Are bigger cars safer?

By , Blogger for The Christian Science Monitor

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    American Debra Miceli with her Monstertruck Madusa during the United States Hot Rod Association Monster Jam in Switzerland.
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Mention federal fuel efficiency standards – particularly Obama's new standards – to hardline capitalist types, and watch as they suddenly morph into Ralph Nader.

"Proposed mileage standards would kill more Americans than Iraq War" writes Steve Milloy, a Fox News commentator and author of "Green Hell: How Environmentalists Plan to Ruin Your Life and What You Can Do to Stop Them."

"[The Obama adminstraton's proposed efficiency standards] will raise the prices of cars, and make them less safe," writes Megan McArdle, a libertarian blogger for the Atlantic.

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[Corporate Average Fuel Efficiency] is among the deadliest government regulations we have," says Sam Kazman, the general counsel for the Competitive Enterprise Institute, a free-market think tank (which, incidentally, has taken in more than $2 million in funding from ExxonMobil).

Mandating fuel efficiency, the argument goes, will force automakers to design smaller, lighter vehicles, which are more dangerous to drive than bigger, heavier ones.

Are bigger autos really better at protecting their occupants? All else being equal, yes. Last month, the Insurance Institute for Highway Safety (IIHS), a nonprofit funded by auto insurers, released a report [PDF] that found that both the size and weight of a car are crucial to protecting people in crashes.

To test this, the IIHS crashed a Honda Fit into a Honda Accord, a Smart Fortwo into a Mercedes C class, and a Toyota Yaris into a Toyota Camry, all head-on at 40 miles per hour. In each case, the dummies in the bigger car were more likely to walk away from the collision (or, at least, they would have been if they weren't dummies).

It boils down to Newtonian mechanics: When two objects of differing masses collide, the less massive object will undergo a greater change in velocity, which means a higher risk of injury for the poor schlubs inside that object.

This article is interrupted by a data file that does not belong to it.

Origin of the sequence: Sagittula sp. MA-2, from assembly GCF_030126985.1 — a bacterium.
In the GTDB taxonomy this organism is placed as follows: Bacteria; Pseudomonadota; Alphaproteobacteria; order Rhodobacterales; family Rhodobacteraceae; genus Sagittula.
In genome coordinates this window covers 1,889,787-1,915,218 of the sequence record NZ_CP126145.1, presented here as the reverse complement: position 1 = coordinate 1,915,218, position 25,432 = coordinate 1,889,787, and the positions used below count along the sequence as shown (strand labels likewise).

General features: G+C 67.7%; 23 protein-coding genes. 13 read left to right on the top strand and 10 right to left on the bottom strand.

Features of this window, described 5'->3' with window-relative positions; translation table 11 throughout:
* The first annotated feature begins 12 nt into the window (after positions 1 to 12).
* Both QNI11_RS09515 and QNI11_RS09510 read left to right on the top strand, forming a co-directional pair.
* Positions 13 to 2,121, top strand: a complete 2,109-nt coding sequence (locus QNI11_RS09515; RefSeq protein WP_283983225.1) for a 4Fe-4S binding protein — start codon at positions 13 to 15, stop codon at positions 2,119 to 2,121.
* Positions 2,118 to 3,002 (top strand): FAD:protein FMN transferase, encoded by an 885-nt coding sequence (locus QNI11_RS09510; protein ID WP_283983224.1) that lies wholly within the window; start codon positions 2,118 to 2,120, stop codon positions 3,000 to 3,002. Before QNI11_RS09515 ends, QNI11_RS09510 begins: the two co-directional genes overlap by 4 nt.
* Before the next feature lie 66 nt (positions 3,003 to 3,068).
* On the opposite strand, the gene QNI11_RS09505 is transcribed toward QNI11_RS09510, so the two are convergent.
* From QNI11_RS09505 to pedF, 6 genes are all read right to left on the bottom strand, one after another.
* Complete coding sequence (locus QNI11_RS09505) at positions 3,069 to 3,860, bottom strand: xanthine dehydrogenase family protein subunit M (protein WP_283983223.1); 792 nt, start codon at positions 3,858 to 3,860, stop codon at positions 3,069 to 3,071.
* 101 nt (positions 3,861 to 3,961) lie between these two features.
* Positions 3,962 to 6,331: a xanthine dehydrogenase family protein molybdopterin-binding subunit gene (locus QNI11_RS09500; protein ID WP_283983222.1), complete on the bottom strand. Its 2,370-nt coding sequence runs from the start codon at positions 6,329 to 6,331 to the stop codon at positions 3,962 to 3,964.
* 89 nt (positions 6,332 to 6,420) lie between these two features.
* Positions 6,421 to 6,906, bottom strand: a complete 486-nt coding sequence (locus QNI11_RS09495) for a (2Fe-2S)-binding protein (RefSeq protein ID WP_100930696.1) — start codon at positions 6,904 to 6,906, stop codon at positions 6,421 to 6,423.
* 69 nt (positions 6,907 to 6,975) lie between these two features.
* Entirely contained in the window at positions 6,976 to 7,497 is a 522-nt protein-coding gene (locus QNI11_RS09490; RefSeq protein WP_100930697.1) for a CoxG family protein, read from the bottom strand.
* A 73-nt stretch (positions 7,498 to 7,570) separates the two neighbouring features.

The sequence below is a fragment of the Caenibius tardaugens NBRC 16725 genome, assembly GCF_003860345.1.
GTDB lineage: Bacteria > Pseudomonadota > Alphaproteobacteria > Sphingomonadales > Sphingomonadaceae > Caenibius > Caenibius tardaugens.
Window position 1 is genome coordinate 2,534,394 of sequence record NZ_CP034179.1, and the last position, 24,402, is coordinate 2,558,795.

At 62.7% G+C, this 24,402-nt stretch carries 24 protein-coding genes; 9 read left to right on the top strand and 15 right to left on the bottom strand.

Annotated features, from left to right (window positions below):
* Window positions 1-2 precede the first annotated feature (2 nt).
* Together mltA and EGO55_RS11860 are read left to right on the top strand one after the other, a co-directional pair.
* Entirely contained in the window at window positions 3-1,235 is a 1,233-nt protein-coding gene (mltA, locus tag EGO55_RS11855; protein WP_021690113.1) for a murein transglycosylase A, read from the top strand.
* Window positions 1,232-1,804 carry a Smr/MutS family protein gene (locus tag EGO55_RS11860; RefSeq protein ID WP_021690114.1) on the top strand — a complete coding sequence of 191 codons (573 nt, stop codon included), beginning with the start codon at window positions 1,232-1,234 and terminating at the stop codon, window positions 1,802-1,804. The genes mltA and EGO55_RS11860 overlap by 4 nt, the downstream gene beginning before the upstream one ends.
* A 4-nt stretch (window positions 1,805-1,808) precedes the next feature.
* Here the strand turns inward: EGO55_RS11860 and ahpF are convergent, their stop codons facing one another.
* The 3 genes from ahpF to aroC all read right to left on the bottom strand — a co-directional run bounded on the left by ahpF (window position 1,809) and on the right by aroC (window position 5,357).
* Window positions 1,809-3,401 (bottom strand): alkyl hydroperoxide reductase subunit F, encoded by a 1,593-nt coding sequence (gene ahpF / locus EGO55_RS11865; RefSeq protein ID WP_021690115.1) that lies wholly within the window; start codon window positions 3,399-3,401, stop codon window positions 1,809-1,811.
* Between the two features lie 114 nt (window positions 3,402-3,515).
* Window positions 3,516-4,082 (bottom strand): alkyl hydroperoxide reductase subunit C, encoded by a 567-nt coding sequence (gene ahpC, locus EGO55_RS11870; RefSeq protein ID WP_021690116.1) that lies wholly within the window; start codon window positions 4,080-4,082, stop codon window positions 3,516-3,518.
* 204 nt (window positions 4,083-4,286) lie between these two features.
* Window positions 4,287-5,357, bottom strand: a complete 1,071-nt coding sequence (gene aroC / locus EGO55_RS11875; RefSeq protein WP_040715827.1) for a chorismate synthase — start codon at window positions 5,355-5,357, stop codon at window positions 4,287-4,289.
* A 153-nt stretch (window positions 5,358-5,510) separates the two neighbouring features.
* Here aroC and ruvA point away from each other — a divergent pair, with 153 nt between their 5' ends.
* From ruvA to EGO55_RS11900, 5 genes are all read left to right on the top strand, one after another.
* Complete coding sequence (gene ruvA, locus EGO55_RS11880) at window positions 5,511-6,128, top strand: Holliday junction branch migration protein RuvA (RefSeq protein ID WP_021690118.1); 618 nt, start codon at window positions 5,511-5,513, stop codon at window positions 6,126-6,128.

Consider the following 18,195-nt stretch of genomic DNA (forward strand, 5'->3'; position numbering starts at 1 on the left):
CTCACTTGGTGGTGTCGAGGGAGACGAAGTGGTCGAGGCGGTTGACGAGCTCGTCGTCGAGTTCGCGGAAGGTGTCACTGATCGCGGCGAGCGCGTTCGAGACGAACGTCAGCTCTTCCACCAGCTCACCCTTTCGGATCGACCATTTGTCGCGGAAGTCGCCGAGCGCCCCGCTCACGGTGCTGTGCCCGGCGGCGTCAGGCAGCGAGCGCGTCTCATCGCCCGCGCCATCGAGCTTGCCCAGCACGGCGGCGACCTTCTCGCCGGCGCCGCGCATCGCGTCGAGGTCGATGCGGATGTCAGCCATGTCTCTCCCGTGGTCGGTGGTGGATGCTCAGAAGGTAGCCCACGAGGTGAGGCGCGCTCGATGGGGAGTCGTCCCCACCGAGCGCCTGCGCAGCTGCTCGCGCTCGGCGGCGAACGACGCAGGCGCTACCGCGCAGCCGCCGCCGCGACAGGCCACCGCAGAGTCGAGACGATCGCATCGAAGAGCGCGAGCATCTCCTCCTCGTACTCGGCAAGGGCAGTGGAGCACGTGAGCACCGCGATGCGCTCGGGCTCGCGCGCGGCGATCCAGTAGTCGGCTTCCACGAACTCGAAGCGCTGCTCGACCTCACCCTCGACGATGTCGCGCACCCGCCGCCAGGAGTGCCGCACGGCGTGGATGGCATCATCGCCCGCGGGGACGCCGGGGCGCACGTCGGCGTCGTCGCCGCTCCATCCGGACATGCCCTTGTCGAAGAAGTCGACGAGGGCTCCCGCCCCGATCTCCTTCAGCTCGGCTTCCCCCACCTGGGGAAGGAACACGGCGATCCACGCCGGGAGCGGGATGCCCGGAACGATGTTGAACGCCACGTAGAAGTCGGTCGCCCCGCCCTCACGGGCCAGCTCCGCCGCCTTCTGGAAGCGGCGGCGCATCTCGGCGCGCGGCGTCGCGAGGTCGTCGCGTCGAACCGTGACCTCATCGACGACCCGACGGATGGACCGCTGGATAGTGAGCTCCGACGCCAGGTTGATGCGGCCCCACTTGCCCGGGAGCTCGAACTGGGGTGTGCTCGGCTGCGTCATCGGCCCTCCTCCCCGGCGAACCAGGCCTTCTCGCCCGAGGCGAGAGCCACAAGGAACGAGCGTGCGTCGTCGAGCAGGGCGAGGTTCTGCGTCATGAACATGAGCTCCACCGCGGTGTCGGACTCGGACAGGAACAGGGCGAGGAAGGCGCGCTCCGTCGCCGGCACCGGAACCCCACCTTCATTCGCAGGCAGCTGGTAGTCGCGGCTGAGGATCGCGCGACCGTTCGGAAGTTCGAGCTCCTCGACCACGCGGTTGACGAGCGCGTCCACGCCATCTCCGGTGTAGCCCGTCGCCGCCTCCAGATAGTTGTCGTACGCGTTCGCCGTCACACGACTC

Size also matters, particularly the length of the car's front end. The bigger it is, the slower the sudden stop is in a crash.

"The whole idea of crashworthiness design is to help slow occupants down over time in a crash, and you have less opportunity to do that in a small car," says Russ Rader, a spokesman for the IIHS, in a phone interview.

At this point, you would be equally justified in saying that it's really the bigger cars that are unsafe because they are more likely to wreck the smaller ones. This is certainly true for when two vehicles collide, but the IIHS report also points out that smaller cars are also less safe when crashing into stationary objects. As the report notes, almost half of all crash fatalities in minicars occur in  so-called single-vehicle crashes.

But to conclude that bigger is better is to oversimplify. Cars are not billiard balls, and there are lots of other things other than mass that determine how they will behave in a collision. That's why, as Big Money blogger Matthew DeBord points out, the Mini Cooper gets a better safety rating than the Chevy Trailblazer, which is more than twice as heavy.

"Good engineering and good design are better protective measures than mass," says auto expert Michael Brylawski, a senior adjunct fellow at the Rocky Mountain Institute and a vice president at Bright Automotive, in a phone interview.

Mr. Brylawski's design philosophy advocates "decoupling size from mass," that is, designing cars that have big, energy-absorbing crumple zones but are also made of lightweight materials, such as aluminum or carbon fiber, so that they require less fuel (and are less likely to hurt those outside the vehicle).

What's more, as Brylawski pointed out, there are many ways to increase fuel-efficiency that have nothing to do with making the car lighter. You can improve the aerodynamics, the tires, and even the air conditioning. And, of course, you can make the powertrain more fuel-efficient, or even make it electric.

"Don't underestimate American automotive engineers to be up to the challenge," said Brylawski.

Past federal fuel standards mandated an average fuel efficiency for a manufacturer's entire fleet. This set up an incentive for automakers to make a lot of small, light cars to offset the big, heavy models. In an attempt to remove that incentive, Obama's plan does away with fleet average requirements and replaces them with different standards for vehicles of different sizes.

"People are still going to be driving their SUVs," Brylawski says. "But they're going to be lighter."

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